This week's Friday Night Is Music Night is on the theme of all things sweet and sugary. There's a definite very-oldies trend in my own selection, but don't let that stop you suggesting—as of course and as ever, you're free to do—more modern numbers in comments.
Archive for July, 2014
And so, with the inevitability of life ending in death, of beautiful weather in Cornwall producing tail-backs of badly-maintained caravans on the A303, and of a bale of hay and a horse combining to produce a huge pile of shit, Hutton's chosen again to grace the internet with his wisdom.
Thus begins my reply to Bob Hutton’s latest utterings, on the blog I set up for that purpose. (I’ll continue to add a brief notification of such posts here for a while.)
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I trust we've all had a good giggle at Ken Ham's contention that aliens cannot exist, because we're God's special snowflakes? That's not really the subject of this post, but it did set me to musing. Well, specifically, what set this train of thought in motion was an aside by Jerry Coyne, regarding the contention that the universe might be God's "artwork," in his takedown of Ham's fantasy (and kudos to the Professor for even managing a serious discussion, without once descending into incoherent laughter), along with the statement by Ham himself that "the sun and moon were created for signs and our seasons—and to declare the glory of God." Specifically, it was the bit about glorifying God that struck me.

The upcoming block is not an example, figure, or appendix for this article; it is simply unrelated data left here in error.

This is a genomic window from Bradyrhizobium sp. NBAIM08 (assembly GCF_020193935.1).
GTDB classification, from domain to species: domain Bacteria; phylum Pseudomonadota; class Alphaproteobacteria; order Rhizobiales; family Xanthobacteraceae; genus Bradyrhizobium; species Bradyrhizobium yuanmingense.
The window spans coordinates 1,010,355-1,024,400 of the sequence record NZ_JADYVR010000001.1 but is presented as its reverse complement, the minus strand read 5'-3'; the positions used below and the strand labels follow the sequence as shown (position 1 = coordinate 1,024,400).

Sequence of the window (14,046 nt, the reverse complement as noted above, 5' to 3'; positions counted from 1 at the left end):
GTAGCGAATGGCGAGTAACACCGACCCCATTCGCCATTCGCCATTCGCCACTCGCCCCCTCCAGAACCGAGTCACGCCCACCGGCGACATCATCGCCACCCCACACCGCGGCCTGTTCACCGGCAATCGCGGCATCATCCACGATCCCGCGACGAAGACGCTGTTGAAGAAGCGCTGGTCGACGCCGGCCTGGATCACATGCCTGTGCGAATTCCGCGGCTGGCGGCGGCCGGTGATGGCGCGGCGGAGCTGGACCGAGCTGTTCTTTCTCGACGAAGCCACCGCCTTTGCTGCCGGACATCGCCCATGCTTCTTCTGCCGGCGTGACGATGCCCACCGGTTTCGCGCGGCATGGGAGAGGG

So, okay… (more…)
The natural speed of a travelling human being is about twenty miles a day. We honk our horns and cuss when we're forced to slow down to twenty miles per hour.
We push a few buttons, hit a few keys on the keyboard, and we're in virtually instant communication with people—quite often people we've never even met—anywhere on the planet. We can cook an entire meal in minutes. Diseases that were once life-threatening are now minor irritations. We eat fruit out of season. We eat foods which won't even grow in the part of the planet we inhabit. We pick up a book or play a recording, and the dead speak and sing to us, lecture us, dance for us and act for us the plays of even longer-dead playwrights. We fly higher and faster than any bird. (more…)
Possibly the longest single post you’ll ever see on WordPress. 🙂 Definitely worth the read, though. Thanks, Padre.
I read a lot of political commentary and as a historian as well as a theologian I try to carefully examine mass movements such as the modern Tea Party Movement from a historical, theological and moral point of view. To do this as dispassionately as I can I look to history and attempt to find parallels to other movements and ideologies in the country concerned. For example if I am examining a movement in France, I look to French history for precedent, the same for any other country or region.
In regard to the Tea Party movement I have watched it since its inception in the fall of 2008 not long after I returned from Iraq. At the time I saw it as a protest against the massive failure of the American economy during the housing and stock market collapse involving the big banks and investment firms on Wall…
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